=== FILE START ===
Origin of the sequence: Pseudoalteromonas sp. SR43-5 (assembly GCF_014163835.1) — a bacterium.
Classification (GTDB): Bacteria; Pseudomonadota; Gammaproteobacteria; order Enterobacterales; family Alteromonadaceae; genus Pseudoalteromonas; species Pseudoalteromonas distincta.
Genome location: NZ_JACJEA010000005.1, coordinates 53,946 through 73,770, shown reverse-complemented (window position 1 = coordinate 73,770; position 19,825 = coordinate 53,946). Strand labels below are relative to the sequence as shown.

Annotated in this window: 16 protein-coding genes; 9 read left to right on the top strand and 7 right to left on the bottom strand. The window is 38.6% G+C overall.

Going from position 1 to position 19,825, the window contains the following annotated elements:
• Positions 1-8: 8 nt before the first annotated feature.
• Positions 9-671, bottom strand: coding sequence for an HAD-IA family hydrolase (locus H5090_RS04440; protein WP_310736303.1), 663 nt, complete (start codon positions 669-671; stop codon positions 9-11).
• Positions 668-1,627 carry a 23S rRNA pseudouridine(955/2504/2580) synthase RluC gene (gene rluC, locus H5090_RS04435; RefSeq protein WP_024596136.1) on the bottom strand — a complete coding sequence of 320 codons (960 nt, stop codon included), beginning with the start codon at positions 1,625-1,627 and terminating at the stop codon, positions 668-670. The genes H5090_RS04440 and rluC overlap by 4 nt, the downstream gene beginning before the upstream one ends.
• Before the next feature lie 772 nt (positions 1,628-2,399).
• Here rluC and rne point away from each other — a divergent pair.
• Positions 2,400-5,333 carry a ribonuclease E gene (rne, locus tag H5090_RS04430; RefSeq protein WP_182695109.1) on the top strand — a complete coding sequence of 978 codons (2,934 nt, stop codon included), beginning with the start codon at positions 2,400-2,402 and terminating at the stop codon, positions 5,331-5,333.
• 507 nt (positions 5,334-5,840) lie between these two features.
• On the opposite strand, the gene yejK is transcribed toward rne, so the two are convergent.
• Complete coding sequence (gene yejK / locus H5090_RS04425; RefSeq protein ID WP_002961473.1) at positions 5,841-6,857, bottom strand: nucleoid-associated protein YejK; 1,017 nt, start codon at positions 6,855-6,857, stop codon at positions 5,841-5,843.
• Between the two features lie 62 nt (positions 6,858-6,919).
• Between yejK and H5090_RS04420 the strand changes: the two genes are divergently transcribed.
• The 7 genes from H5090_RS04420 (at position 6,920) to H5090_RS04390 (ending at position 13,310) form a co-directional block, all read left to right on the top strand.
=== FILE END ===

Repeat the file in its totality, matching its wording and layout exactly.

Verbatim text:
Origin of the sequence: Pseudoalteromonas sp. SR43-5 (assembly GCF_014163835.1) — a bacterium.
Classification (GTDB): Bacteria; Pseudomonadota; Gammaproteobacteria; order Enterobacterales; family Alteromonadaceae; genus Pseudoalteromonas; species Pseudoalteromonas distincta.
Genome location: NZ_JACJEA010000005.1, coordinates 53,946 through 73,770, shown reverse-complemented (window position 1 = coordinate 73,770; position 19,825 = coordinate 53,946). Strand labels below are relative to the sequence as shown.

Annotated in this window: 16 protein-coding genes; 9 read left to right on the top strand and 7 right to left on the bottom strand. The window is 38.6% G+C overall.

Going from position 1 to position 19,825, the window contains the following annotated elements:
• Positions 1-8: 8 nt before the first annotated feature.
• Positions 9-671, bottom strand: coding sequence for an HAD-IA family hydrolase (locus H5090_RS04440; protein WP_310736303.1), 663 nt, complete (start codon positions 669-671; stop codon positions 9-11).
• Positions 668-1,627 carry a 23S rRNA pseudouridine(955/2504/2580) synthase RluC gene (gene rluC, locus H5090_RS04435; RefSeq protein WP_024596136.1) on the bottom strand — a complete coding sequence of 320 codons (960 nt, stop codon included), beginning with the start codon at positions 1,625-1,627 and terminating at the stop codon, positions 668-670. The genes H5090_RS04440 and rluC overlap by 4 nt, the downstream gene beginning before the upstream one ends.
• Before the next feature lie 772 nt (positions 1,628-2,399).
• Here rluC and rne point away from each other — a divergent pair.
• Positions 2,400-5,333 carry a ribonuclease E gene (rne, locus tag H5090_RS04430; RefSeq protein WP_182695109.1) on the top strand — a complete coding sequence of 978 codons (2,934 nt, stop codon included), beginning with the start codon at positions 2,400-2,402 and terminating at the stop codon, positions 5,331-5,333.
• 507 nt (positions 5,334-5,840) lie between these two features.
• On the opposite strand, the gene yejK is transcribed toward rne, so the two are convergent.
• Complete coding sequence (gene yejK / locus H5090_RS04425; RefSeq protein ID WP_002961473.1) at positions 5,841-6,857, bottom strand: nucleoid-associated protein YejK; 1,017 nt, start codon at positions 6,855-6,857, stop codon at positions 5,841-5,843.
• Between the two features lie 62 nt (positions 6,858-6,919).
• Between yejK and H5090_RS04420 the strand changes: the two genes are divergently transcribed.
• The 7 genes from H5090_RS04420 (at position 6,920) to H5090_RS04390 (ending at position 13,310) form a co-directional block, all read left to right on the top strand.